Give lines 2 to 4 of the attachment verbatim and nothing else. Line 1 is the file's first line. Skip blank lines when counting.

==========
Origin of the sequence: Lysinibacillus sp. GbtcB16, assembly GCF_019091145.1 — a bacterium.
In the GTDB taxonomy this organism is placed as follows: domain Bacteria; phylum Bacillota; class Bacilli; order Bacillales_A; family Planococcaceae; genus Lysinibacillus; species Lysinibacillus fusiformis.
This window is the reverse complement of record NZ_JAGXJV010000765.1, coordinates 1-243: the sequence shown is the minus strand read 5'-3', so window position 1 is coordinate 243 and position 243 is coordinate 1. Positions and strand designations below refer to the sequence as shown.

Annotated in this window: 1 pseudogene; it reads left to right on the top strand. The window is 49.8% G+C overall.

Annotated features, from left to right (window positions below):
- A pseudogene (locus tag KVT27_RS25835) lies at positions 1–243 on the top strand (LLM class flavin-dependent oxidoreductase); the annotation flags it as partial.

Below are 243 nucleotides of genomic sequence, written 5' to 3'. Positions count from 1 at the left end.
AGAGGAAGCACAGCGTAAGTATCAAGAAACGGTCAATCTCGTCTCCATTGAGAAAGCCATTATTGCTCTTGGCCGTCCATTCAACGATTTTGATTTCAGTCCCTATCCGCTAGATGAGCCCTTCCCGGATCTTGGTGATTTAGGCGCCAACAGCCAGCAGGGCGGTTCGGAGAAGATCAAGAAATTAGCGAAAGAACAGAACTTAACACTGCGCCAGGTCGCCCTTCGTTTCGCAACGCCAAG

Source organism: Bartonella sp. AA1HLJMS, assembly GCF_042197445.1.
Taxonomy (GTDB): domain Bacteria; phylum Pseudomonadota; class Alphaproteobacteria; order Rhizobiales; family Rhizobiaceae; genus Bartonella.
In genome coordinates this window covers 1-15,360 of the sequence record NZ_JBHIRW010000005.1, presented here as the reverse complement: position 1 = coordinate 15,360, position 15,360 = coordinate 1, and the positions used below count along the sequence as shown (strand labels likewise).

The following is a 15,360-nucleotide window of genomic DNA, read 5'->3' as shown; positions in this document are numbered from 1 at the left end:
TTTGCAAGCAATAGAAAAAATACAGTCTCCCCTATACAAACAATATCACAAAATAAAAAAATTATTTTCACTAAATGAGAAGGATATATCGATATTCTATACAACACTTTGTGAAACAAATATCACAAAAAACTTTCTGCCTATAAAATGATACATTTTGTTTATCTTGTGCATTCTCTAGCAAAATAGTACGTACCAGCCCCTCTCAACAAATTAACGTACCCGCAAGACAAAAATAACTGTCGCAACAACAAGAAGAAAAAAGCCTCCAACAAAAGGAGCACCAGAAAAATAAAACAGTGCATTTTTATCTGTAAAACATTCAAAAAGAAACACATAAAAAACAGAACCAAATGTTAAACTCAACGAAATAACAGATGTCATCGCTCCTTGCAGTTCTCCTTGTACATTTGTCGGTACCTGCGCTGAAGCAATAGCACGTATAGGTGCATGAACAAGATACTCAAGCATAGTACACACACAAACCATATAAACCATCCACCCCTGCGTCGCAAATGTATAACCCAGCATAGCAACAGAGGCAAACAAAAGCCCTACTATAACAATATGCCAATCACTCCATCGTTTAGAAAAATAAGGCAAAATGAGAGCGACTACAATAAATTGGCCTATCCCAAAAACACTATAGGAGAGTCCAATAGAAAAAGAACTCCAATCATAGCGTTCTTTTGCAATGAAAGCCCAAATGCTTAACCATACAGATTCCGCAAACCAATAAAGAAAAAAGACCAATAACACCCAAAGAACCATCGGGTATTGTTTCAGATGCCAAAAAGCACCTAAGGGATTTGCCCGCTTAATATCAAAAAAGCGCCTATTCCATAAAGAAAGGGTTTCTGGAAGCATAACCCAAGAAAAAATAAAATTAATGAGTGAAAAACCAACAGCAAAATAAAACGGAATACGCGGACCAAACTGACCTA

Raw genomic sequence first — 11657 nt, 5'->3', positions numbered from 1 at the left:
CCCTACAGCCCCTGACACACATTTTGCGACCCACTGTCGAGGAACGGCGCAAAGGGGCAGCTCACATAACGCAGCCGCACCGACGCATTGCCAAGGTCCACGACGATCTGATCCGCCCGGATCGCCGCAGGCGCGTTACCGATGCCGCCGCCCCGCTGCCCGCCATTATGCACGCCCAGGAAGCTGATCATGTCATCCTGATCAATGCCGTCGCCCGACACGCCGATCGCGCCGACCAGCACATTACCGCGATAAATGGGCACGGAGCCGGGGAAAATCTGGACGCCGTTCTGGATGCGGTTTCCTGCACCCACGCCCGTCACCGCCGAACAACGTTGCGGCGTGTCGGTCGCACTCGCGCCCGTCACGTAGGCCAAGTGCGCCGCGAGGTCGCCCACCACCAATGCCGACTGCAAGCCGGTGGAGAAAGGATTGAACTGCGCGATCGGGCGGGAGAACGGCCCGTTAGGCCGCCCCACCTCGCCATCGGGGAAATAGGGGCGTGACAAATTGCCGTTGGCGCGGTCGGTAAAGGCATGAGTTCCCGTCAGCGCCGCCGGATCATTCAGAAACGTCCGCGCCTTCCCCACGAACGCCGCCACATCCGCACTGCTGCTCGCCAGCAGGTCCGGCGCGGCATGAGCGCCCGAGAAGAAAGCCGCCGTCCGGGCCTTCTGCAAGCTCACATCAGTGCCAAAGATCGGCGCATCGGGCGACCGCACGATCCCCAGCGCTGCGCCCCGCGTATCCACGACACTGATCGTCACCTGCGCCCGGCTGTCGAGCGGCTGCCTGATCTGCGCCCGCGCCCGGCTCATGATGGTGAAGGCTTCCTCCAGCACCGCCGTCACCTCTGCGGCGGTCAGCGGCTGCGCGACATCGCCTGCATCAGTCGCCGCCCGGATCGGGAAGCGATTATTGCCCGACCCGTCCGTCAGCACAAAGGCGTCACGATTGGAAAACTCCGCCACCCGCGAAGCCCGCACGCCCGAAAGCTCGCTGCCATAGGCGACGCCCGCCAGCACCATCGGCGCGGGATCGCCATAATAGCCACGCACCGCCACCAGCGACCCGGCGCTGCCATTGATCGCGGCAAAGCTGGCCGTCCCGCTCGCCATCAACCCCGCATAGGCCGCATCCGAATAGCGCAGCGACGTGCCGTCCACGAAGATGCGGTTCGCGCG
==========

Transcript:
In the GTDB taxonomy this organism is placed as follows: domain Bacteria; phylum Bacillota; class Bacilli; order Bacillales_A; family Planococcaceae; genus Lysinibacillus; species Lysinibacillus fusiformis.
This window is the reverse complement of record NZ_JAGXJV010000765.1, coordinates 1-243: the sequence shown is the minus strand read 5'-3', so window position 1 is coordinate 243 and position 243 is coordinate 1. Positions and strand designations below refer to the sequence as shown.

Annotated in this window: 1 pseudogene; it reads left to right on the top strand. The window is 49.8% G+C overall.